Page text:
What is Standing Rock?

By: Madeleine Sabin

Posted on November 4, 2016 at 11:18am PDT

     Everyone has seen all the “check-ins” on Facebook, “so and so at Standing Rock, ND,” and may know the basics about what’s happening. But what is Standing Rock? Standing Rock is a Reservation originally part of the Great Sioux Reservation. Currently, Standing Rock is a very small portion of Southern North Dakota and Northern South Dakota. The Reservation originally used to be all of South Dakota west of the Missouri River. As withmany Indian Reservations, Congress drastically reduced over time the amount of land the indigenous peoplecould live on.

     The Standing Rock Sioux Tribe operates under a constitution approved on April 24, 1959.

     The tribe reports, “ …  Congress unilaterally passed the Act of February 28, 1877 (19 stat. 254), removing the Sacred Black Hills from the Great Sioux Reservation.  The United States never obtained the consent of three-fourths of the Sioux, as required in Article 12 of the 1868 Treaty. The U.S. Supreme Court concluded that "A more ripe and rank case of dishonorable dealings will never, in all probability, be found in our history." United States v. Sioux Nation of Indians, 448 U.S. 371, 388 (1980).” (Standing Rock).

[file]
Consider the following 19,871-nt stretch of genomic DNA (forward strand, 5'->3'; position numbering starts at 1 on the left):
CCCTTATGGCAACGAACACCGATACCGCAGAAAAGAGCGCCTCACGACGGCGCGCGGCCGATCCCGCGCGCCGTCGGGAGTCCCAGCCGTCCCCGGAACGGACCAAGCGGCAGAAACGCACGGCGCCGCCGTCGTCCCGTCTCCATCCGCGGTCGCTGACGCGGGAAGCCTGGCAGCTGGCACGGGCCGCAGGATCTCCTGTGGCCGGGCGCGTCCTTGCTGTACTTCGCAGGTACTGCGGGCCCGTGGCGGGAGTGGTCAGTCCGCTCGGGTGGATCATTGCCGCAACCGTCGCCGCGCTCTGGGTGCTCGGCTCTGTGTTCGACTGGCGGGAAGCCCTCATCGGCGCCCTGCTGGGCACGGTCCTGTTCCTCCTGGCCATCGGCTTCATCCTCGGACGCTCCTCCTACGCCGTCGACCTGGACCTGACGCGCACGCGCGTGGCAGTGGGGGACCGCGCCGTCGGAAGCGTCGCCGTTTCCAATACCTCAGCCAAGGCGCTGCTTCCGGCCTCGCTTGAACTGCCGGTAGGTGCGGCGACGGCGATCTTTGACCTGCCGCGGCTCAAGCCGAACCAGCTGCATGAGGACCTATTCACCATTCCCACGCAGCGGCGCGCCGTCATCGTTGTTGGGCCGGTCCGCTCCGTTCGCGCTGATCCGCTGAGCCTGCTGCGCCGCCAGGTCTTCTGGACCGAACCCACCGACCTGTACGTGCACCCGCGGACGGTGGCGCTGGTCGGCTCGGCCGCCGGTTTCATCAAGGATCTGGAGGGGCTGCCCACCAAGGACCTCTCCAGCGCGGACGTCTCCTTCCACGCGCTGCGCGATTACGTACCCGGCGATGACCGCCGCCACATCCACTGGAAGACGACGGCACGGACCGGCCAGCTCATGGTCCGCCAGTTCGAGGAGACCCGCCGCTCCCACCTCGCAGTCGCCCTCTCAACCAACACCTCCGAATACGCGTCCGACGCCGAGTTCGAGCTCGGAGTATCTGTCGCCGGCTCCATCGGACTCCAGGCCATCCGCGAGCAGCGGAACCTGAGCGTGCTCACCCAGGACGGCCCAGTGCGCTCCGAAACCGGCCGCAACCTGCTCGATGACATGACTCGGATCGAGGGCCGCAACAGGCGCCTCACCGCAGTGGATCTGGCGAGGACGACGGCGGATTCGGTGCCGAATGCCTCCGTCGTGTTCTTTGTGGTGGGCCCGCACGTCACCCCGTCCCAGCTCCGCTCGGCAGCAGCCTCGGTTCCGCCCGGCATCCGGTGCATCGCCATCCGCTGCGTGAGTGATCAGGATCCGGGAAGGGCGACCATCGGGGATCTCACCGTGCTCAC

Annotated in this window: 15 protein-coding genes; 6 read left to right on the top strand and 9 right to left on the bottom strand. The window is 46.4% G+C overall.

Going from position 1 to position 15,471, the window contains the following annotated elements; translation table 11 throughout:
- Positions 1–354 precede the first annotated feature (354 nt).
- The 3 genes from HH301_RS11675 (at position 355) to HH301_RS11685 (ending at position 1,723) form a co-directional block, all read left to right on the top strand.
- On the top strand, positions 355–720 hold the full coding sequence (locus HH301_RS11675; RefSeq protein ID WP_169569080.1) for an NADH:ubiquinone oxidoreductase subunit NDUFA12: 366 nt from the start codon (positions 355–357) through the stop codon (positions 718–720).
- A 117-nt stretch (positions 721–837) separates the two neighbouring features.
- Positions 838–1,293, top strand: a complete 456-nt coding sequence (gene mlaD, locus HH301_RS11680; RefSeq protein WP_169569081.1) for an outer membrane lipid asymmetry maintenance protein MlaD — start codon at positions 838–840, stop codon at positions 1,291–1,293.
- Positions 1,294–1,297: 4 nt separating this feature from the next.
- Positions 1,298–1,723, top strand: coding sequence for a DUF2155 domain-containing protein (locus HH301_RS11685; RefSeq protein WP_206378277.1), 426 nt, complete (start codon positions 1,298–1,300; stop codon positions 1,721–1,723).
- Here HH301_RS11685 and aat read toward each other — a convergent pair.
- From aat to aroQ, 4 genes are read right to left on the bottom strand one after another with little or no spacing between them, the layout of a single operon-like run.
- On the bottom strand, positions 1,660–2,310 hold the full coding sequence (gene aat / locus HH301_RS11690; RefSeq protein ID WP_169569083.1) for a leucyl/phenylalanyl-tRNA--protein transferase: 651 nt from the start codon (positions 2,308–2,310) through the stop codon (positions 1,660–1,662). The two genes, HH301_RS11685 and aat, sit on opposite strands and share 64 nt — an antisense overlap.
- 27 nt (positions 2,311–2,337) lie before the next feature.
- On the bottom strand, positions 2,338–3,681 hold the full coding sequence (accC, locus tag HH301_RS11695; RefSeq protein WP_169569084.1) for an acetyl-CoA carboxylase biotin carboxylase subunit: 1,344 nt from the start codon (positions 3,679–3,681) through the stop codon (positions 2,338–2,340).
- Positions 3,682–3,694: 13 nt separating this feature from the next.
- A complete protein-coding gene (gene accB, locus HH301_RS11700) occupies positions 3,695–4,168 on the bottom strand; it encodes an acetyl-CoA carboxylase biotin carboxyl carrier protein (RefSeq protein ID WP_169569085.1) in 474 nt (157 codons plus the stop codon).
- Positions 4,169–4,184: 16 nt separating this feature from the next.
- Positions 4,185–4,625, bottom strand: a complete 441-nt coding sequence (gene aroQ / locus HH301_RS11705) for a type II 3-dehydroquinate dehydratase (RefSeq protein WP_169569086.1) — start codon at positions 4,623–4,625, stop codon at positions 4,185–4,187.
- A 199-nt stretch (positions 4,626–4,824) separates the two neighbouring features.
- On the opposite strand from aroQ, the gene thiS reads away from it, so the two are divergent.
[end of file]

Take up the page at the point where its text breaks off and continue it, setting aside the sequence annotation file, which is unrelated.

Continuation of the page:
The Standing Rock Sioux Tribe operates as its own sovereign nation. The reservation was again greatly reduced through yet another act in 1889, known as the Dawes Act, which opened up the doors to non-Indian residents.

     The Sioux people of Standing Rock are part of the Dakota and Lakota nations. The Dakota people include the languages of Ihanktonwana and Kunkpatina. Their primary food source is buffalo and they have a “woodland” lifestyle. “The Lakota, as the largest division of the Sioux, subdivided into the Ti Sakowin or Seven Tents and Lakota people of the Standing Rock Reservation included two of these subdivisions, the Hunkpapa which means "Campers at the Horn" in English and Sihasapa or "Blackfeet," (Standing Rock).